“I’m from the government and I’m here to help.” The former US President Ronald Reagan famously said these were the “nine most terrible words in the English language” that anyone could expect to hear.
We can accept, generally speaking, governments want to do the best for their people. They are, by and large, well-intentioned, but from time to time government policies are misconceived or unintentionally destructive. It’s a fact of life that governments make mistakes and sometimes these mistakes happen because of a failure to properly think through the risks of a policy, process or system.
From a privacy perspective, one such area of concern is how governments collect and store the personal information of millions of their citizens. Can people have trust and confidence in the security of that information and who gets access to it?
There have been a number of recent data breaches overseas which offer salutary lessons on how information held by governments is not necessarily as secure as it should be and how this can be harmful for individual citizens.
The Swedish government is currently scrambling to contain a data breach in which an outsourced government IT project may have caused the large-scale disclosure of citizens’ sensitive personal information. The breach may also have revealed the identities of people working undercover for the Swedish police and the country’s intelligence services. Two government ministers have since resigned over the data loss.
You might wonder why the information of 3.7 million voters was kept on laptops. This became a privacy ordeal for the Hong Kong government and the focus of an investigation by the city’s Privacy Commissioner earlier this year when thieves stole laptops containing the information from a convention centre hosting the election of Hong Kong’s chief executive. The stolen data included the ID card numbers, addresses and the mobile phone numbers of all of Hong Kong’s voters. At least, the data was encrypted.
The Philippines last year suffered its worst-ever government data breach when hackers stole voter information from the Philippines Commission on the Elections. The hackers obtained the personal information of 70 million people, including their fingerprint data and passport information, prompting a warning from the cybersecurity firm, Trend Micro, that every registered Filipino voter was now susceptible to fraud and other identity risks.
Turkey’s entire citizenship database was hacked last year. In what appeared to be a politically motivated hack, the personal information of over 49 million people was published online, including that of the Turkish President, Tayyip Erdogan. Until the Philippines voter records breach, this was regarded the biggest governmental privacy breach by number of records ever.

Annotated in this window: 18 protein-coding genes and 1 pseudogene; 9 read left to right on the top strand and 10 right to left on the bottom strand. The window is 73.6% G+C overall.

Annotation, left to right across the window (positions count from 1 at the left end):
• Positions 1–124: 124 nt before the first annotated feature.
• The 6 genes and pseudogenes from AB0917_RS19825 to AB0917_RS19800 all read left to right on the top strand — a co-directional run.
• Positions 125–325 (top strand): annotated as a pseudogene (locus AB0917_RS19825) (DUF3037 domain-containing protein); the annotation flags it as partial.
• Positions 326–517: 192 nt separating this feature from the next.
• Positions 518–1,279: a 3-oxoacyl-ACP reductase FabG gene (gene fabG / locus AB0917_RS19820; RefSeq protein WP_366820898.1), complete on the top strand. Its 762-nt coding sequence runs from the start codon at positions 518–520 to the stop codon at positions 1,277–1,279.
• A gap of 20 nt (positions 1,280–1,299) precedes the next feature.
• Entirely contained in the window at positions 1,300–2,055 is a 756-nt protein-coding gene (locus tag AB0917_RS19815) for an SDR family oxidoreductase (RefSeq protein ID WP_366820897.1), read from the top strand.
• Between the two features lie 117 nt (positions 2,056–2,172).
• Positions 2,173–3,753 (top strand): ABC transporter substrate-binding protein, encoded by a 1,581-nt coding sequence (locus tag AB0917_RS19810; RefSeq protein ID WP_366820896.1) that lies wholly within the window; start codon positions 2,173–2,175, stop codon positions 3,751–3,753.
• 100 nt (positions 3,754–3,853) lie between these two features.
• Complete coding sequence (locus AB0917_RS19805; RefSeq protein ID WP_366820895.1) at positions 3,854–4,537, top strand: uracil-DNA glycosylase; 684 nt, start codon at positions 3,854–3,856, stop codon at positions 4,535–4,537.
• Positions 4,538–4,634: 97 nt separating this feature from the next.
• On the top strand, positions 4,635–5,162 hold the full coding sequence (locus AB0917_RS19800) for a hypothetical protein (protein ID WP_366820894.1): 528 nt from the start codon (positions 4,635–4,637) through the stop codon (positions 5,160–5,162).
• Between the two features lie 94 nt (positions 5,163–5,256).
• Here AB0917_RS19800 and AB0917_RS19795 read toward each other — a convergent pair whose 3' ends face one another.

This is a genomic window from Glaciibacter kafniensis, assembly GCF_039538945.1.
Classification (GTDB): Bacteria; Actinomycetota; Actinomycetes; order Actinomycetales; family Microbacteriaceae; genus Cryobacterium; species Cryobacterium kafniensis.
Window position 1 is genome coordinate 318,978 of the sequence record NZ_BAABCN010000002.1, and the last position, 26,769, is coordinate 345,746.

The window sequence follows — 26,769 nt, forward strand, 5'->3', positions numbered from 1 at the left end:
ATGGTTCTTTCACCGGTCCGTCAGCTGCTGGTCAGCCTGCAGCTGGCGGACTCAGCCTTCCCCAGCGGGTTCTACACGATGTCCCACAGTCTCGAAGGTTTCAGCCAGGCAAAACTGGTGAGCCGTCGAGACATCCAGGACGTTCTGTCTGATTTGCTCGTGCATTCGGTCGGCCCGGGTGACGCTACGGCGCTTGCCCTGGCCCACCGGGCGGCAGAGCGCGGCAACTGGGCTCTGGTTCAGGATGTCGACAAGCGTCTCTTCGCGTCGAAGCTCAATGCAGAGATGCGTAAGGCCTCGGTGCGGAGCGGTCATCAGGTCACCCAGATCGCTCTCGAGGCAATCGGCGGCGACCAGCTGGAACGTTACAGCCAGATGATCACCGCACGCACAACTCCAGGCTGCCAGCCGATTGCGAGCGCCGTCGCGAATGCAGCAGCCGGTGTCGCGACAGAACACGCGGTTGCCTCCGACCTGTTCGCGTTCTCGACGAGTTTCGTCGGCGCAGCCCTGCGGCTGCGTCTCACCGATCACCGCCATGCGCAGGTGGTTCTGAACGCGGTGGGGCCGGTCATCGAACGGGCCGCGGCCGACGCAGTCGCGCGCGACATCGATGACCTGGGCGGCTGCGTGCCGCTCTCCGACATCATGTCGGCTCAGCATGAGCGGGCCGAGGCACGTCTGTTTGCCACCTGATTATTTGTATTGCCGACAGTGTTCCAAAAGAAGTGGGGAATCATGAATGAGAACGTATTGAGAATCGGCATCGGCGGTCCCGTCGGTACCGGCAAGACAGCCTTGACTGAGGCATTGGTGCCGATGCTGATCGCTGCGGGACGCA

Australia’s government found itself in the firing line again after a Guardian investigation last month revealed hacked or leaked Medicare details of Australians were being sold on the darknet. It’s the latest episode involving government agencies to heightened concern over the use and storage of personal information, following scandals involving Centrelink and changes to the country’s census methodology.
In 2015, the personal information of over 21 million US federal employees was breached at the US Office of Personnel Management. The hackers targeted personally identifiable information such as Social Security numbers, as well as names, dates and places of birth, and addresses. It transpired that the Office of Personnel Management had been warned multiple times of its security vulnerabilities and soon after the breach was reported, the agency’s director resigned.
Getting it right first time
You might be interested in viewing this handy infographic tool to find these and other significant data breaches around the world. If you use the tool's filter you can see the biggest recorded government breaches.
Each of the breaches we've highlighted here show the importance of getting data protection right when designing a new system, service or product in the first place. Take a precautionary approach; use tools such as privacy impact assessments; undertake a security analysis of the data you hold; and use encryption. These techniques help agencies ensure their information management systems have the best possible protection.
Privacy impact assessments, for example, help agencies identify potential risks arising from the collection, use or handling of personal information. Doing one helps flush out issues that might harm an agency’s ability to meet its security and legal obligations.
The problem for governments is that near enough is not good enough. Governments must get the privacy basics right. Otherwise all it takes is one serious breach to make a lie of the line “I’m from the government and I’m here to help”.
Image credit: The Great Wave off Kanagawa by Katsushika Hokusai (circa 1829-1833)